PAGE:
RANSOMWARE

Hackers have declared war on your data.
Find out what Ransomware is and how you can win the battle.

What is Ransomware?

Ransomware is a variety of malware that holds files or systems hostage until a payment is made, usually by encrypting files or marking them for permanent deletion. Attacks occur randomly and without warning, often with a clear ransom demand displayed through computer screens; a ransom amount that increases as time passes.

Ransomware attacks have hit epidemic proportions, especially in small-to-medium sized business with limited in-house IT support. Why an epidemic? Because businesses typically do pay to get their data back.

Being a commercial proposition, rather than teens working out of basements aiming to cause headaches, ransomware is now an organized business designed and executed to maximize profit. There are entire ransomware outfits working out of office buildings and raking in millions of dollars every year. The low overhead, high profits, and endless supply of new companies specializing in making the most stealthy and disruptive piece of malware.

Ransomware usually gains access to computers or networks through social engineering. A hacker sends an email posing as someone trustworthy and prompts an employee to download a file. Though that file might be described in innocent terms, it is in fact a malicious program that spreads through that employee’s computer, as well as any company networks that computer is connected to, and starts encrypting vital files. When the encryption is complete, the files are effectively useless. For most companies, this can effectively equate to downtime. The clock is ticking.

Ransomware netted over $325 million in 2015, and has already made over $200 million in the first half of 2016.

Should I Worry About Ransomware?

Ransomware is the biggest story in cybersecurity today. And for good reason. Though it first gained prominence in 2013, ransomware is going through a renaissance, quickly evolving into an epidemic of unprecedented size and scope.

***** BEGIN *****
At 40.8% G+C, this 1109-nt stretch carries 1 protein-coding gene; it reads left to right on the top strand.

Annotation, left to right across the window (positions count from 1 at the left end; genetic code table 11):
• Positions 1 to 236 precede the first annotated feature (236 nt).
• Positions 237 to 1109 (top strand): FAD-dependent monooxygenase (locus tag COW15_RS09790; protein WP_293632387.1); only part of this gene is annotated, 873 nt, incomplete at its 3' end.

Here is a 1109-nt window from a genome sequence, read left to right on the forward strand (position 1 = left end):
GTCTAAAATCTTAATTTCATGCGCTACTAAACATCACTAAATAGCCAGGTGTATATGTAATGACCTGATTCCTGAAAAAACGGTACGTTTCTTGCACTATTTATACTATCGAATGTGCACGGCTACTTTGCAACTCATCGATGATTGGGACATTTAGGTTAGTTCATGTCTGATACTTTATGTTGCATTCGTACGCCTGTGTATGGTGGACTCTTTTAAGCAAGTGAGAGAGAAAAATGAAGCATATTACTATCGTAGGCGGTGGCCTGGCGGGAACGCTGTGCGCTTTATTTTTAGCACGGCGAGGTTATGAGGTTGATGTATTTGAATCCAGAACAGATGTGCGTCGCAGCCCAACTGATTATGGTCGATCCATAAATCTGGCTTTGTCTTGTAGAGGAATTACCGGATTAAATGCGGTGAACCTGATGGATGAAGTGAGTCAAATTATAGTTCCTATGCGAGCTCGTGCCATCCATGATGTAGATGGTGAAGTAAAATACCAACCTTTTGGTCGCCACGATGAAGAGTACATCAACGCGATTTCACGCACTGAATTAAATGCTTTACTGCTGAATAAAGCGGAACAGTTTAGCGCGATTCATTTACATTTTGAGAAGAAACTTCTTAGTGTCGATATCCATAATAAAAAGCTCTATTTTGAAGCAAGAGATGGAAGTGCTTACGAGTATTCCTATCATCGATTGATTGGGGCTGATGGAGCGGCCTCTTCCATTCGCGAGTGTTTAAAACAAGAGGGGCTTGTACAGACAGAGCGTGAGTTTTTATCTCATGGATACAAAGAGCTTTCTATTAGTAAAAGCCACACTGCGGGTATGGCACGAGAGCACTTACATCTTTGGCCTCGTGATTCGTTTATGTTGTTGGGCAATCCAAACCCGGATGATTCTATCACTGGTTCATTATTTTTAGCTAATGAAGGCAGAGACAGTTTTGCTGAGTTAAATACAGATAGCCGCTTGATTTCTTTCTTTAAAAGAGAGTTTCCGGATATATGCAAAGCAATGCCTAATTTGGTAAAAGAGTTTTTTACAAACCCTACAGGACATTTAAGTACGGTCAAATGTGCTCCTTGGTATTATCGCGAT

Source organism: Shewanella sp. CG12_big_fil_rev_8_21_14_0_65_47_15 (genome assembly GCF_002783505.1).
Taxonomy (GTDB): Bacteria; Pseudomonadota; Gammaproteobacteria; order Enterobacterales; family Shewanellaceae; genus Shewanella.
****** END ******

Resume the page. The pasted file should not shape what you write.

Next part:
In the past, most ransomware infections targeted personal computers for digestible amounts of money. But today’s attacks are increasingly aimed at businesses and other organizations, leading to demands for thousands of dollars in ransom payments. Hollywood Presbyterian Medical Center paid a $17,000 ransom in February, and the University of Calgary paid $16,000 dollars in June. Kansas Heart Hospital paid a “small” undisclosed ransom in May, received access to some files, and was then hit with a demand for another ransom to unlock the rest.

Large businesses and organizations aren’t the only ones being targeted. Write-ups in the Wall Street Journal and New York Times have detailed cases of small businesses having their files held hostage too.

According to the FBI, there were 2,453 complaints about ransomware in 2015. Those complaints cost victims more than $24 million.

Some forms of ransomware don’t stop at encryption. They also threaten to publish sensitive information online if the payment is not made.

Some of the most attacked industries include healthcare, state and local governments, SMBs and large businesses.

How Can I Defend My Business Against Ransomware?

Despite the constant stream of news about ransomware attacks, an effective layered defense strategy does exist.

The first layer of a proper ransomware defense is education. The simplest way to avoid ransomware infection is to learn how to identify the attachments they use to sneak into systems. Avoiding bad attachments and shrouded links goes a long way. Unfortunately, “at least one employee will click on anything” is a common, and too often true, saying in network security. Education on its own is not enough.

Antivirus software is the second layer of a sound defense. Quality antivirus protection can stop thousands of attack attempts per day. When that one employee does click on the wrong link or download the wrong attachment, antivirus will often save a system from full-blown infection. However, new strains of ransomware are always being created many times a day, so eventually, the probability that one infection will succeed is high.

Employing a data protection solution provides the ultimate failsafe in a layered defense strategy against ransomware. A data protection solution will automatically and invisibly take snapshots of your data and systems at regular intervals, and store that data in a secure location. Should ransomware successful penetrate your layered defenses, you can simply ‘turn back the clock’ to a snapshot of your business before the attack happened. No ransom, no clock, no problem.

Stop Ransomware with Partners Plus

Partners Plus’s Total Data Protection Platform is currently protecting tens of thousands of business worldwide from ransom attacks, and other unforeseen situations that can adversely affect your business. Our SIRIS and ALTO products cater to businesses of all sizes from small outfits to enterprises by storing system and data snapshots locally and in the cloud for near-instant restoring of business services should an unanticipated event occur.